On the other hand, periodontitis is an advanced case of gum diseases. It can damage the bones, gums, and tissues if left without treatment. In periodontitis, the gums form spaces called pockets as they pull away from the teeth. These pockets then become infected, leading to the inflammation around the tooth.

Aside from its effects on oral health, periodontal disease has links to other chronic diseases such as diabetes and cardiovascular disease. Researchers have also found relations between gum diseases and cancers, including breast cancer.

The World Health Organization (WHO) estimates that over 508,000 deaths among women were due to breast cancer in 2011.

Breast cancer incidents in the country have remained stable since 2004. The mortality rate has decreased by 38 percent from 1989 to 2014. Still, minimizing the risk of breast cancer continues to be vital.

To reduce their risk, one should exercise regularly, eat healthily, maintain a healthy weight, limit alcohol and smoking, and practice good oral care.

The CDC recommends keeping oral health in check by brushing and flossing daily to remove bacteria lingering in the mouth. The dentist also plays a significant role in the oral health. This is particularly true in the detection for signs of gum disease that can be conducted via biannual check-ups.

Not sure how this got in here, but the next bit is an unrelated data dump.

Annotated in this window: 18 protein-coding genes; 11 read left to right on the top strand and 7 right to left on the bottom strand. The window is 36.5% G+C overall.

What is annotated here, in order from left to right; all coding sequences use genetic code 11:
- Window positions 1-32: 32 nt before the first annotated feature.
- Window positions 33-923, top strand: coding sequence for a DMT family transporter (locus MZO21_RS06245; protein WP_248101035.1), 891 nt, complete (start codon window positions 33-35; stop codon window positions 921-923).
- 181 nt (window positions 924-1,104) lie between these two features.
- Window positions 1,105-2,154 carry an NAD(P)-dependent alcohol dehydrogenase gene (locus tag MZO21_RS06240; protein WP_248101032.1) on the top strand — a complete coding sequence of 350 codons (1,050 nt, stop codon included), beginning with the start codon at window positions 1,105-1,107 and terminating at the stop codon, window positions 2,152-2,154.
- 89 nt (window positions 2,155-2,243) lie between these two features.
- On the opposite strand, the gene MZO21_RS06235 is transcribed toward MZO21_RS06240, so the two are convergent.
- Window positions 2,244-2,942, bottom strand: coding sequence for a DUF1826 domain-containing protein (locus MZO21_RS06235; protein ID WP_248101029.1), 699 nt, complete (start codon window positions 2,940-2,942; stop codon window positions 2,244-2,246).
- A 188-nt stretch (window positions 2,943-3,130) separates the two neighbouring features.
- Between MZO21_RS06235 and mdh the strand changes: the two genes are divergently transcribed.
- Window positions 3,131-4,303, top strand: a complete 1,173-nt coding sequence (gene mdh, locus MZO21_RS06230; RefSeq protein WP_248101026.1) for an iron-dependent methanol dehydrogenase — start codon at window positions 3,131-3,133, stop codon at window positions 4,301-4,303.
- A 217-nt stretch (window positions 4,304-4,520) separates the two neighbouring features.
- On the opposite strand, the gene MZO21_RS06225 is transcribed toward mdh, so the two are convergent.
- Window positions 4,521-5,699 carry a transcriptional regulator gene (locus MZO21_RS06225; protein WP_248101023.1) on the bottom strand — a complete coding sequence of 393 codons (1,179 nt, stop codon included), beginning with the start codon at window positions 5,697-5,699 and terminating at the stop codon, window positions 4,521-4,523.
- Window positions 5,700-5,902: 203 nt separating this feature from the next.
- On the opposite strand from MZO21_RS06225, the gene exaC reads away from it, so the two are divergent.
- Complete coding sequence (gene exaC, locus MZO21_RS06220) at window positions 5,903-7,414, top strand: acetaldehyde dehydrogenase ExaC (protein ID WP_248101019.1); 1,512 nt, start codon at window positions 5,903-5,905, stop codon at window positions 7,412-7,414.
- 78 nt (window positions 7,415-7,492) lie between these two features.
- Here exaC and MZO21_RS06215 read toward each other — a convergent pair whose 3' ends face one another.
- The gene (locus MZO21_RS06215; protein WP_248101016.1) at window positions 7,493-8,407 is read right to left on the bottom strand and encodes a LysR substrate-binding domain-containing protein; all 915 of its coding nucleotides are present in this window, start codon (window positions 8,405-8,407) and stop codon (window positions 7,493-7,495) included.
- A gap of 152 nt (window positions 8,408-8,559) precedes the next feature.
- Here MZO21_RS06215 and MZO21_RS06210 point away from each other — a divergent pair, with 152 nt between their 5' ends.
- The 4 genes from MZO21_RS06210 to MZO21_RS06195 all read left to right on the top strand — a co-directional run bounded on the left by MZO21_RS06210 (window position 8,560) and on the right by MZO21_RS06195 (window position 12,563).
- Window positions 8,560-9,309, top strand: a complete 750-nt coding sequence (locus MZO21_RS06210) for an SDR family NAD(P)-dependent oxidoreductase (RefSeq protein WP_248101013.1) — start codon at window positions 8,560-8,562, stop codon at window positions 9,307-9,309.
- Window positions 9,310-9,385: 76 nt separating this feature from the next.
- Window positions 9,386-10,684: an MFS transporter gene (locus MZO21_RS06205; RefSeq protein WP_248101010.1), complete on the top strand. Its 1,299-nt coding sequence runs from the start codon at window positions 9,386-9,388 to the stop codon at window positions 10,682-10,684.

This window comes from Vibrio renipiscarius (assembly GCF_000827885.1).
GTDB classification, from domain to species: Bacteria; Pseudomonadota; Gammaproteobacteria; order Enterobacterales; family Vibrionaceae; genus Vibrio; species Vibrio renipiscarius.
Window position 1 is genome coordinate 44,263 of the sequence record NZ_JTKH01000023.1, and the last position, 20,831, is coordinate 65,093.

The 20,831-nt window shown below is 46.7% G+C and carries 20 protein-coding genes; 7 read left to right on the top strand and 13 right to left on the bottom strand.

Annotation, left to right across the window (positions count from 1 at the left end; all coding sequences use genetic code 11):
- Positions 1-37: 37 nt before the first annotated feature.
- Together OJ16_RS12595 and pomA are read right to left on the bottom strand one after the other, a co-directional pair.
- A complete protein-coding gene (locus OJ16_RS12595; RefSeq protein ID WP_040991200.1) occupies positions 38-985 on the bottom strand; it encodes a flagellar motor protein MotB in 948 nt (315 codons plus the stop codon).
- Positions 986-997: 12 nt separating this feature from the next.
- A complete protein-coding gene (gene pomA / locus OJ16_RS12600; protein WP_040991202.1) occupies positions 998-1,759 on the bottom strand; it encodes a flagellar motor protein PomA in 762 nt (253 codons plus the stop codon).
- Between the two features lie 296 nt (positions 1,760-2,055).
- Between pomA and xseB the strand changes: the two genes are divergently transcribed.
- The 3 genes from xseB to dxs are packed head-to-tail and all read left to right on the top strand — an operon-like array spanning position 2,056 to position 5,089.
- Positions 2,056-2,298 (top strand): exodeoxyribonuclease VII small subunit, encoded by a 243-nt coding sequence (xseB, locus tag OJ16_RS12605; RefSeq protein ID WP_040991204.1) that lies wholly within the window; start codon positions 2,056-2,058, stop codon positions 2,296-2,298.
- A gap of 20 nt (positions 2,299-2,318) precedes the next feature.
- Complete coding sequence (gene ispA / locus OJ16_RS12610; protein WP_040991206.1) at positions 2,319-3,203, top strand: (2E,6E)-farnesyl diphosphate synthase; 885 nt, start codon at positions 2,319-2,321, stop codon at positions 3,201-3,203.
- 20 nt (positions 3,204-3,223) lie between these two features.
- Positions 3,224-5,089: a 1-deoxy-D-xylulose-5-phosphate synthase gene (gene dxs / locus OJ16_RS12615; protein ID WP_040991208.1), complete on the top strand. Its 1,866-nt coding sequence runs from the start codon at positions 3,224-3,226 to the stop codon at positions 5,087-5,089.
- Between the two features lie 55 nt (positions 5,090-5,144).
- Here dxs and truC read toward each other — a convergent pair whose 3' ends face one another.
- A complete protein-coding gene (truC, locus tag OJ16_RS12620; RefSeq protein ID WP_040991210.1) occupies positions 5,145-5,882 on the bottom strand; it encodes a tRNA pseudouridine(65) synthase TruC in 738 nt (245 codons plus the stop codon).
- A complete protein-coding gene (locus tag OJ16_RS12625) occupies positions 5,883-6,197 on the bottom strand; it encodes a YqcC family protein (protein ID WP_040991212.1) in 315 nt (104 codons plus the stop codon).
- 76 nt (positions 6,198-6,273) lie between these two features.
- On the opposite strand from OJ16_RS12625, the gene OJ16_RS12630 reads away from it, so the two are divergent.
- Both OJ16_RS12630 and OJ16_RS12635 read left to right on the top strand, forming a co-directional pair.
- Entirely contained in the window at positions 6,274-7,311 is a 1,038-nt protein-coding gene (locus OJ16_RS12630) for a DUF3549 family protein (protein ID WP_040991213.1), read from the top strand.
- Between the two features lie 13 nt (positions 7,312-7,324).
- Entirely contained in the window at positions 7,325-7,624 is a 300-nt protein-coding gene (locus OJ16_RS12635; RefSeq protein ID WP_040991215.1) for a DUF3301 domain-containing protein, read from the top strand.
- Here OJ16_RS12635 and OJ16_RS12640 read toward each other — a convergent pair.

Oral Cancer

Oral cancer is the growth of cancerous tissue in the oral cavity. It comprises about 85 percent of all head and neck cancers.

Smoking, chewing tobacco, and excessive alcohol consumption are some risks of oral cancer. Additionally, a family history of cancer, human papillomavirus, and excessive sun exposure are other risk factors. Still, the absence of risk factors does not excuse people from developing cancer. After all, more than 25 percent of all oral cancers happen in individuals without smoking history and occasional alcohol intake.

Chaz Hammel-Smith, Roger Ebert, and Nancy Kwan at the Hawaii International Film Festival in October 2010
Roger Ebert (center) and his wife Chaz Hammel-Smith give the thumbs-ups to Nancy Kwan at the Hawaii International Film Festival on October 20, 2010.
Prominent figures who battled oral cancer include renowned film critic Roger Ebert who passed away in 2013. Ebert was diagnosed and received treatment for cancer in his salivary gland in 2003. Before this diagnosis, he was diagnosed with papillary thyroid cancer. A cancerous tissue was removed near his right jaw in 2006, resulting in the film critic’s inability to speak.